Do HBR Case Studies Still Matter?
I’ve noticed that Critical Case Studies are a bit controversial in the corporate world. Most people I know who attend training for a sales or marketing position regard Critical Case Studies as boring and not necessary. But I think there’s a huge difference between Critical Case Studies.
One of the most common questions I’ve received from students is, “Are Critical Case Studies necessary?” That question seems to imply that someone who loves Case Studies must be shallow. But just as there are those who really love the old Visual Case Study formulas, there are also those who love Critical Case Studies, and they are not shallow at all.
Some people think they have to be knowledgeable in Visual Case Study analysis before they can run their own Business Case Studies. In reality, it takes a critical understanding of both the data and the case studies. It’s not necessary to have Case Study Analysis to run a successful business, but it’s also not necessary to get knowledge in a Case Study Analysis to run a successful business. You just need to have a critical interest in doing Case Study analysis to understand the data.
If you don’t have a desire to run Case Study analysis and you still run your business this way, you are one of the more intelligent people I’ve ever met. (But you’re also one of the few.)
In the good old days, the formula for a case study was to get a few cases with similar characteristics and then look at them and say, “We need to do one like this.” That’s not the approach that’s taken today.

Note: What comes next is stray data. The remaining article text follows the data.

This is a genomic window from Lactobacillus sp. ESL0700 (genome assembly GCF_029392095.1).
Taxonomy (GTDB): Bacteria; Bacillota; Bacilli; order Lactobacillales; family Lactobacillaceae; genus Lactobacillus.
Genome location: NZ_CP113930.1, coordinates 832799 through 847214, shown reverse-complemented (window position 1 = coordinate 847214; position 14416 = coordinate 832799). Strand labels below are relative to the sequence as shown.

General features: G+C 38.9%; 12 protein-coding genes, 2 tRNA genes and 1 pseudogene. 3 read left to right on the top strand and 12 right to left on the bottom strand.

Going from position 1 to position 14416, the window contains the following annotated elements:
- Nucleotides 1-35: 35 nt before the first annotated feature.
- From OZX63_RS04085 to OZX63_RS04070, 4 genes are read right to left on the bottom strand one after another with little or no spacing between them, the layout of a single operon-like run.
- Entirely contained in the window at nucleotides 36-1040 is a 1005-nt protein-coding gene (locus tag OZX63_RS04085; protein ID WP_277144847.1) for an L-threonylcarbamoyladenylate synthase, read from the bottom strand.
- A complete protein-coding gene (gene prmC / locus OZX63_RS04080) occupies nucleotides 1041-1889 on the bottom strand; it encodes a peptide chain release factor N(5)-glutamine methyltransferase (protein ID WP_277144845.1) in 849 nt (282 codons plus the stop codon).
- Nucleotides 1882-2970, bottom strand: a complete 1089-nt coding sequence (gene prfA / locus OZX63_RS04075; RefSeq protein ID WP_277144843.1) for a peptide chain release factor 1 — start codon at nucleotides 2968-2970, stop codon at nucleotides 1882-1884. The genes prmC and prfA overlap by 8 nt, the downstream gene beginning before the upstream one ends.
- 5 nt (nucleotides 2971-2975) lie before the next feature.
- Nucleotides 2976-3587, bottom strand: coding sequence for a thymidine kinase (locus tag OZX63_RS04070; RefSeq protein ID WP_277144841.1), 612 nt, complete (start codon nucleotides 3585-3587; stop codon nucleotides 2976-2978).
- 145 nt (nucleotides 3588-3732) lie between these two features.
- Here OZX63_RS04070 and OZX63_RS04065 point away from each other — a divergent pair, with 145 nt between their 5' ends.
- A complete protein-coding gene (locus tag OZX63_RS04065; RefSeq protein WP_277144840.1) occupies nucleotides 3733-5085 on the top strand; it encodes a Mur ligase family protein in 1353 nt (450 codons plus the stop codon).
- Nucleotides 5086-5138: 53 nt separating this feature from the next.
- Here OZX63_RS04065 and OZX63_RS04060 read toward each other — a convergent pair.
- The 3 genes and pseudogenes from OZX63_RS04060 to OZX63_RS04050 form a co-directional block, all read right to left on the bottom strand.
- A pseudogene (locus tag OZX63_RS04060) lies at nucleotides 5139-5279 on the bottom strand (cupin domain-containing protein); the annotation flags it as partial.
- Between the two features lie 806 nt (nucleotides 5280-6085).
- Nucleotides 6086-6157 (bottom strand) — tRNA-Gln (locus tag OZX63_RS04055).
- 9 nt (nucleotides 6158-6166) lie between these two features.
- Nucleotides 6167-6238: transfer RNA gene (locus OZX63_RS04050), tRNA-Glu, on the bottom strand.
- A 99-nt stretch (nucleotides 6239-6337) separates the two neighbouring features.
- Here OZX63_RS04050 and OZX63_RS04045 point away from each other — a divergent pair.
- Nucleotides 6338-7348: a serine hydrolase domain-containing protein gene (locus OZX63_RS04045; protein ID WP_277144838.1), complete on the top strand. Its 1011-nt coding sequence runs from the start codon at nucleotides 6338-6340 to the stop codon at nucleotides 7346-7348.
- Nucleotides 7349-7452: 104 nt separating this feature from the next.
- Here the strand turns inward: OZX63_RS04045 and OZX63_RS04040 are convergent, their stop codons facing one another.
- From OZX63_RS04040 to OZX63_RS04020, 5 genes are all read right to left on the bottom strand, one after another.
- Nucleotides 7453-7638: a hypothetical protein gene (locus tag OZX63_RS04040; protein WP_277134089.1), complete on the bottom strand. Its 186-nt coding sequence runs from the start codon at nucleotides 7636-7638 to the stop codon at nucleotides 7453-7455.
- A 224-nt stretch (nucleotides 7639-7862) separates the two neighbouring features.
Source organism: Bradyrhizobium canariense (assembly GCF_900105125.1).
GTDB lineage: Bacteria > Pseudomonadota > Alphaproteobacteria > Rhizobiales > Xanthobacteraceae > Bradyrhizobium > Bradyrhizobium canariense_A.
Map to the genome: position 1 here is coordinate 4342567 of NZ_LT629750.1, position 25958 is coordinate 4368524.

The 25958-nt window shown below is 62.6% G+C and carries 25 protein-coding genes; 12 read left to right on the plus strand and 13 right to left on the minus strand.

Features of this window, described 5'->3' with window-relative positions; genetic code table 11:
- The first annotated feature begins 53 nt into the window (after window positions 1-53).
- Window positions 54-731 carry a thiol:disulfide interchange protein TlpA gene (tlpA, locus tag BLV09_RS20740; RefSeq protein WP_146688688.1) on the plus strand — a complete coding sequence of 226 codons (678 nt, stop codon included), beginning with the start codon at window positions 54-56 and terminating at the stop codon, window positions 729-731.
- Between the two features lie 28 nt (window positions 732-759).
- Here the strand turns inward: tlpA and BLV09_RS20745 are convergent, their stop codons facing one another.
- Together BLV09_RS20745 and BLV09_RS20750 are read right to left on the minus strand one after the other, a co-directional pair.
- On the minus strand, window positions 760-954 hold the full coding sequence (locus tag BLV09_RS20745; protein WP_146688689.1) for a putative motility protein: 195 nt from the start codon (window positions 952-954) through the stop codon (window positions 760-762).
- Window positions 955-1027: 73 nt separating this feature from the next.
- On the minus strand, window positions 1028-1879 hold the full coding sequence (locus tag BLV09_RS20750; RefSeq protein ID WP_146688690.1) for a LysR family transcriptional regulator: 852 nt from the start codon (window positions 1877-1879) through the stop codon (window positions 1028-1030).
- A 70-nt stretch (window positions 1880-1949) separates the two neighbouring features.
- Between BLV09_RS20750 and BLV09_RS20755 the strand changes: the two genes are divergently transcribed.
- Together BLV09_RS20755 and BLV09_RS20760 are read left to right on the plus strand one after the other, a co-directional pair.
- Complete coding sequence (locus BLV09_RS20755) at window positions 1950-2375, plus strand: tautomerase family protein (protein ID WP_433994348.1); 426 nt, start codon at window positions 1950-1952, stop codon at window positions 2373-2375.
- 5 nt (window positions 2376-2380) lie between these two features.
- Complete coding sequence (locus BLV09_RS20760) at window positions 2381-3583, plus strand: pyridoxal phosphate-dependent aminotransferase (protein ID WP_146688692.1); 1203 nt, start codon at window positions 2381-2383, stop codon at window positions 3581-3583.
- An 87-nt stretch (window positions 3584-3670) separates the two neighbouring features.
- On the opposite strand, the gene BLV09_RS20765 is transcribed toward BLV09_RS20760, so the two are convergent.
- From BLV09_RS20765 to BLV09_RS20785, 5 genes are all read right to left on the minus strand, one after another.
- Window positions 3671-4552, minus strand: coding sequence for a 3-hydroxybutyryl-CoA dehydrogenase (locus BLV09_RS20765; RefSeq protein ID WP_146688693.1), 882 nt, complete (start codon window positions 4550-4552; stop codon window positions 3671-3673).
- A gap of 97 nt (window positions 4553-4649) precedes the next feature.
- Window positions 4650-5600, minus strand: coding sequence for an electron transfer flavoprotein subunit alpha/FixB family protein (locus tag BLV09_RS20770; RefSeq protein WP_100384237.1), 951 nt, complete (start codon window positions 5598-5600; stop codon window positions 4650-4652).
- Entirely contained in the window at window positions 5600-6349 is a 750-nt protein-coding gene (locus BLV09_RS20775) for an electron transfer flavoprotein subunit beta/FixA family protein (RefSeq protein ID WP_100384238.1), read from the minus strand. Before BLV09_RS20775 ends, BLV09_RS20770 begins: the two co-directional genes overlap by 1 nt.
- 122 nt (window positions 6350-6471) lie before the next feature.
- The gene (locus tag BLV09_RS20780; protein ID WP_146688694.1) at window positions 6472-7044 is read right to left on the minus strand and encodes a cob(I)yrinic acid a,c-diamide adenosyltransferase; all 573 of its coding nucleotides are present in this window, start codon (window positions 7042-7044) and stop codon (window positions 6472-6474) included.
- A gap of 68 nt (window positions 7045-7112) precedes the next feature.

A company needs to run many different case studies if it wants to see where its competitors are overcharging and underpricing. In addition, many businesses are trying to attract new customers and need to do a thorough case study analysis of each person they recruit and test their skills. The HBRs of the world are completely missing the point of the time when Case Study Analysis was used to model everything from traffic patterns to cosmetics. That’s still used today, but the power of Case Study Analysis is no longer required.
So, when you ask yourself whether Case Study Analysis is still relevant, consider the above and ask yourself, “How does Case Study Analysis work?” And what, exactly, is the value of doing so?
Case Study Analysis is a means by which you can identify trends and change directions quickly. One of the most compelling arguments for doing Case Study Analysis in the corporate world is that we are in an information age. And corporations that play it smart and innovate for the long term will keep you ahead of your competition.
Of course, the best way to do Case Study Analysis is to use your intuition. You need to get a feel for the business. If a certain case makes you feel strongly about doing something, then do it!
So, rather than get stuck thinking, “Is Case Study Analysis obsolete?” Ask yourself, “Am I using my intuitive powers to answer the question of whether something is needed?”
When you get past that, it’s pretty clear that Case Study Analysis is better than trying to apply hunches and vague hunches to a complex business situation. You need a much broader experience to do a Case Study Analysis than to be an avid user of Case Study Analysis.